How do you let yourself love again?
Ironically when I wrote the first draft of this article my phone autocorrected “love” to “live”.
I can’t help but wonder if these two words can be exclusive of each other.
Love, connection, and belonging, I really believe these are deep human needs.
I believe we experience so many types of love.
Love of a parent.
Love of a child.
Love of a sibling.
Love of a best friend.
Love of a hobby, sport, or some activity that feeds your soul.
But the love you have for a partner is different.
It’s bigger, because it’s like all of the above combined into one: It’s like the stew of life. You learn many other loves first to prepare you on how to love and accept love from a partner.
So when that love is separated, it is devastating.
Separation is such a common word today, that I never realized the magnitude of what it meant until I chose to unpack it.
By clinical definition according to www.dictionary.com, separation is defined as:
- the action or state of moving or being moved apart.
“the damage that might arise from the separation of parents and children”
If we are wired to need connection, then the act of disconnection must have a profound impact on the brain.
It certainly has on mine.
I think for many couples the disconnection happens slowly over time. I think the date when the couple actually chooses to separate is just a physical manifestation of the emotional state that’s been in existence for a long time.
I remember having a deeply personal conversation with a dear friend whose marriage was weak and vulnerable. She described herself as “emotionally starved”.
She said, “Michelle I’m emotionally hangry. You know when you get to the point where you will take anything because you just are starving… you will eat the cookies, the junk, whatever because you just need to feed the hunger.”
That conversation deeply impacted me. I think as life happens: Kids, bills, jobs, and adult responsibilities, we are vulnerable to become more and more disconnected from our partner.
If we don’t feed each other, there’s a tremendous sense of loneliness for both partners in my opinion.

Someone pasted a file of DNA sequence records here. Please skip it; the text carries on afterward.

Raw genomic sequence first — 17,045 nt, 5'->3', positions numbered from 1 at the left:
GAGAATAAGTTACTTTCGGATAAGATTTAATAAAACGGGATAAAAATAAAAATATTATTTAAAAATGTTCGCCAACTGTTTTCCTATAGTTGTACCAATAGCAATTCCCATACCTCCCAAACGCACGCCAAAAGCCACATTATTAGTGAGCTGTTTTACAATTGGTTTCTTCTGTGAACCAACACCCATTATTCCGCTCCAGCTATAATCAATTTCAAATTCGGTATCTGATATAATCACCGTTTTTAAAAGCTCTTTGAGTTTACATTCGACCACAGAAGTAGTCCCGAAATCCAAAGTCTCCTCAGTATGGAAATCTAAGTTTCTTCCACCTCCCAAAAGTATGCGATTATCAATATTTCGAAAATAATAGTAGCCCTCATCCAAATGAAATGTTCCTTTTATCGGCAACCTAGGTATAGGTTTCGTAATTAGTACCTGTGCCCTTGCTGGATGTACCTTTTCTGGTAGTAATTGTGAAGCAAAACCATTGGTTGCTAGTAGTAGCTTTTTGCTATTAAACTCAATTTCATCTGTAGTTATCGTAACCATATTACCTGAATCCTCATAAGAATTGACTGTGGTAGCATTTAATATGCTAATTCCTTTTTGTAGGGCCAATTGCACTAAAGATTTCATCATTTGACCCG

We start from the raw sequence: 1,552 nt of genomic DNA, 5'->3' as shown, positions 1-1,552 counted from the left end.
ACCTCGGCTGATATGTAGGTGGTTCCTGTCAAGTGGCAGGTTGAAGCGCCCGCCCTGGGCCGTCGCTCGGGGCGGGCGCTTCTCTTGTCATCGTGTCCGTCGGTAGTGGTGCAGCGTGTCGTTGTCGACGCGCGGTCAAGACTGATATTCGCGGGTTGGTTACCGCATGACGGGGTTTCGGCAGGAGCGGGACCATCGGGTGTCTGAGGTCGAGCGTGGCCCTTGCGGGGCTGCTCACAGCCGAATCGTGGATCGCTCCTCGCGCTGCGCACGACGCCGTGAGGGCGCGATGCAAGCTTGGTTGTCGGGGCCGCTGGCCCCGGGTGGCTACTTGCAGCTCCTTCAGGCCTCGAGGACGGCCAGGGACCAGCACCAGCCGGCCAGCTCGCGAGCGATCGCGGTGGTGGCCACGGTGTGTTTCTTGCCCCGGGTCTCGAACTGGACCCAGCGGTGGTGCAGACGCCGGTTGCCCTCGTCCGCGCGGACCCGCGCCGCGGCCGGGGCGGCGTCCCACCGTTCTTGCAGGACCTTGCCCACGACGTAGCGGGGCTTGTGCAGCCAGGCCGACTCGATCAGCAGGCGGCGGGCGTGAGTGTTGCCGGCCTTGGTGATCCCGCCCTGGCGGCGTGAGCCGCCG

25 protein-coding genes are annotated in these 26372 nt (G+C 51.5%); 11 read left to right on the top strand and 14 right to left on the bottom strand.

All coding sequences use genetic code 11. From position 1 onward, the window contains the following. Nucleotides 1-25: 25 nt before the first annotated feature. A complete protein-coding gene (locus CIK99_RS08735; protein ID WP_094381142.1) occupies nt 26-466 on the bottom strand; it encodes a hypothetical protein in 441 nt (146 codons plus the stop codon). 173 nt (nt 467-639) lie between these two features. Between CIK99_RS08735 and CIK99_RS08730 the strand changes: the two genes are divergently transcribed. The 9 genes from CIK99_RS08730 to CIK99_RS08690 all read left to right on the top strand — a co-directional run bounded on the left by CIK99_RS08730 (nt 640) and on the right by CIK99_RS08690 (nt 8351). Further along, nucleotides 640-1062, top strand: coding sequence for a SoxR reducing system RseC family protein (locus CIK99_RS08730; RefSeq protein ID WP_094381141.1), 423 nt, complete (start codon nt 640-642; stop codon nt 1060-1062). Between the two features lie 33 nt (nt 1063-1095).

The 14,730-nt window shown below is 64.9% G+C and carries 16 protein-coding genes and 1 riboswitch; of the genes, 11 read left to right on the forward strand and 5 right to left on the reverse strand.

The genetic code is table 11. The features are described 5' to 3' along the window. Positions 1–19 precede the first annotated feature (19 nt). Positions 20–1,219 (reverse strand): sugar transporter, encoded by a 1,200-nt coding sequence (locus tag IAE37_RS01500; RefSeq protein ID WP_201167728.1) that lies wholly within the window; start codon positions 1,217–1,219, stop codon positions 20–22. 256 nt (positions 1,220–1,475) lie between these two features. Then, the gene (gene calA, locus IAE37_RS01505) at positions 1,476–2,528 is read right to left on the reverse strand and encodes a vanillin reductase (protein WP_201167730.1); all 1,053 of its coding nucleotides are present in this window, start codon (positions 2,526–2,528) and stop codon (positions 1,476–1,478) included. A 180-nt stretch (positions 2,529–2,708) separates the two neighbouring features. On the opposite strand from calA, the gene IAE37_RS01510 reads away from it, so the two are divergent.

Death by a thousand paper cuts.
The tiniest things left unattended eventually become a bleed out.
So we choose a disconnection. We choose a separation.
And then what??
You desperately seek connection, but your wounds are so deep you can’t fathom ever letting yourself love that deeply again.
But if we need connection how are we to move forward? How are we supposed to heal?
Well, I suppose like all wounds, you take care of it, and you wait.
One of my biggest fears is repeating history.
Making all the same mistakes I made the first time.
I have this visual in my head:
You spend your life at the beach, building, sculpting and protecting the most precious sandcastle.
This sandcastle is your everything.
It is your identity, your reason for waking up every morning. This sandcastle is your job. As far as you’re concerned, you need to keep this sandcastle from being destroyed, and you must constantly add to it to keep it from falling, but it’s so delicate, and it is so much work.
You need others to help you take care of it, but sometimes your pride gets in the way, you don’t want to burden others with your responsibility, so you just try to keep it together on your own. Sometimes you spend too much time looking at others sandcastles, wondering why yours doesn’t look as good.
Comparison is the thief of joy, and an unhealthy distraction, and just like the sandcastle you have a breaking point, and one day it finally collapses and washes out to sea.
You are left destroyed and feeling completely worthless. How will you ever recreate that sandcastle??!
You can’t and you won’t.
You will start again but it will never be the same, nor should it.
You need to be happy that sandcastle was built, you need to find peace in the lessons it gave you, and you need to know how important it was.
You didn’t fail.
You didn’t quit.
It is time to rebuild.
The Phoenix rises from the ashes, strong only because of those ashes, and if we don’t find gratitude in those ashes we will never grow.
There is no time limit to heal wounds, because everyone has a different healing factor rate.
I will never love the same again.
Nor should I expect myself to.
I am not the same person.
But I cannot deny myself the need for love, to give it and to receive it.
We all are worthy, of what we need.
And yes, the Beatles knew it best.
All we need is love, but allowing it to find you is your choice.
In the meantime we wait for the bleeding to stop and tend to our wounds, because if we don’t, we cannot move forward.
Be kind to yourself.
Listen to your thoughts, feel your feelings and give yourself permission to feel numb, sad and disconnected.
And also give yourself permission to feel connected again, and to want to feel connected.
You can’t wait for someone to “save” you, you have to take ownership and start building that sandcastle again. This is on you to get up, adjust your expectations, apply the lessons learned and take the breaks you need.
And remember, when you need help, ask for it.
To watch my video explaining my separation, click here.